Touch Pad

Discussion in 'The Projects Forum' started by Art, May 10, 2015.

  1. Art

    Thread Starter Distinguished Member

    Sep 10, 2007
    Hi Guys :)
    A few years back I made this part of a circuit which worked well as a metal touch plate (ie. no moving parts button).
    It was not an analogue pin... I was timing the discharge of the capacitor via the resistor.
    The variable resistor must have been adjusted to what proved to be the best range to sense with my program.


    I am wondering if this is the best place to connect the touch plate.
    It worked well, but I don’t remember the physical situation ever changing, like using it outside of the same room.
    Maybe I was helping earth it? I don’t know if it would change the value of the capacitor to touch the other side of the resistor.

    I would like to have a go at a whole 16 key keypad with a micro that has 16 digital IO pins.
    any ideas appreciated.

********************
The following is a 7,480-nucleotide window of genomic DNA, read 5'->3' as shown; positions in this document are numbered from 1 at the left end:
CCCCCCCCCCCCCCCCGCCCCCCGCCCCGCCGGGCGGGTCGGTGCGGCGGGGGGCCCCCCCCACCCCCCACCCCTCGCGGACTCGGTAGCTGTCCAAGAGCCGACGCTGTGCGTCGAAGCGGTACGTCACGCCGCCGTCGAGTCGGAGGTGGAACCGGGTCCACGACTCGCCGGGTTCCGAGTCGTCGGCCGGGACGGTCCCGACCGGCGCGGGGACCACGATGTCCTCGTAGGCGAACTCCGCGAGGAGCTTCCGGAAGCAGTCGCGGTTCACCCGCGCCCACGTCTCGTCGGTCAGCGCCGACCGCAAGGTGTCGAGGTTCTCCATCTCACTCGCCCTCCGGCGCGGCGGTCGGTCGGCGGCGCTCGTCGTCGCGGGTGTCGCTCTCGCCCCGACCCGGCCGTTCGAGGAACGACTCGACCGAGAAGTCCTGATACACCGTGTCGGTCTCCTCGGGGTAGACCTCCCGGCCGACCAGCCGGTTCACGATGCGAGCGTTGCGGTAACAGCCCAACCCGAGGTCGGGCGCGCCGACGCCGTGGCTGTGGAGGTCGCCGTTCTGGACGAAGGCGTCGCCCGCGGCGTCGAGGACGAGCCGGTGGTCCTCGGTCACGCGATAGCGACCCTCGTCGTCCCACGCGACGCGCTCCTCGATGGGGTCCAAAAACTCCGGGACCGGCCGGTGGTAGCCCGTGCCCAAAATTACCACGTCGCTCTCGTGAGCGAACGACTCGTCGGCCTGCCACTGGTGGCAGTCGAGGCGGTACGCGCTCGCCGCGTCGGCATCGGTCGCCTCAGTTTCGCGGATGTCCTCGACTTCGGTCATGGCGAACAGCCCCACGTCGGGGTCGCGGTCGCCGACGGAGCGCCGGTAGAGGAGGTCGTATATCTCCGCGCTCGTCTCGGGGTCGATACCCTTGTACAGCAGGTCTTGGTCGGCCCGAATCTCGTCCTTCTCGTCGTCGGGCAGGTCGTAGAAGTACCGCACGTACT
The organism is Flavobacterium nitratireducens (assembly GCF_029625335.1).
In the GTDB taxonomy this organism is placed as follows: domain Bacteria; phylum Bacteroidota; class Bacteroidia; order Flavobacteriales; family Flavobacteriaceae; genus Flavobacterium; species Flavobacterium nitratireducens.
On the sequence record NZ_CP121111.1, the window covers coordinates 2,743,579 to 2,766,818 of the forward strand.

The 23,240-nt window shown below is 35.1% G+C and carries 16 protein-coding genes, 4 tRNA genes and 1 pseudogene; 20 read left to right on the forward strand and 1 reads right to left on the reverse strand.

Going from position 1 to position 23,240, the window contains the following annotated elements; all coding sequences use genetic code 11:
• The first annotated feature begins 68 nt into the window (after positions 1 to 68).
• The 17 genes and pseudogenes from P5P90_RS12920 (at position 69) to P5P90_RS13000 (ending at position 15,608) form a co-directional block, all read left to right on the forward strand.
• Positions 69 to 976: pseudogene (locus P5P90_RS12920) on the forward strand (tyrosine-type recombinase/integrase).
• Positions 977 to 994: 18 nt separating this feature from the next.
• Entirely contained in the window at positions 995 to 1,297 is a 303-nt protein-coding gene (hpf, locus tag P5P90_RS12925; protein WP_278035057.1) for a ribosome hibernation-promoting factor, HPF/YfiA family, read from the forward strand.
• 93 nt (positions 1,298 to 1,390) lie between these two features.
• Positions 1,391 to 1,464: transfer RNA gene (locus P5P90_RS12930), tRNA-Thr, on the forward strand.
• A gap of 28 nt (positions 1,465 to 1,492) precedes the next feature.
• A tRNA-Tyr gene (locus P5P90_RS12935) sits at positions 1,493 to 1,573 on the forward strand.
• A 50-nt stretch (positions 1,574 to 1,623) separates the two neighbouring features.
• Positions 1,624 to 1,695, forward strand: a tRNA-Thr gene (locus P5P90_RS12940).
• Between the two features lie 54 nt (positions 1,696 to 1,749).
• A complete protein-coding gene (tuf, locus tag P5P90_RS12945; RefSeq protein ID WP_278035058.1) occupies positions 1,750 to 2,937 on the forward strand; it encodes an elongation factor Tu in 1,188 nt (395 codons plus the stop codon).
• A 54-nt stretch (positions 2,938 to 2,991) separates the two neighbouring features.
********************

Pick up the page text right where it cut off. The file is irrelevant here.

Cheers, Art.
  2. DickCappels


    Aug 21, 2008
    To address your thoughts on grounding: Yes, if you ground it you will probably get more predictable behavior. A common human body model assumes that a person has on the order of 2,000 pf to earth. If you ground your circuit then you can expect to see that entire 2,000 pf or whatever it really is. If the circuit were battery powered and floating then you end up with the series capacitance of that 2,000 pf and whatever your circuit has to ground -which might vary a lot.

    One other thing: Whether you ground your circuit or not, you are putting your poor little PIC at risk by not using electrostatic discharge protection on the input pin. True, each I/O pin on a PIC has some ESD protection already, but it is good form to add some external robust protection. To wit:
  3. MaxHeadRoom


    Jul 18, 2013
    The circuit shows it is earth grounded already?
  4. Art

    Thread Starter Distinguished Member

    Sep 10, 2007
    All of the ground symbols should just be vss. It was a battery circuit with no real ground connection.
    DickCappels, it looks like the document is suggesting a diode clamp on the IO pin, I can do that.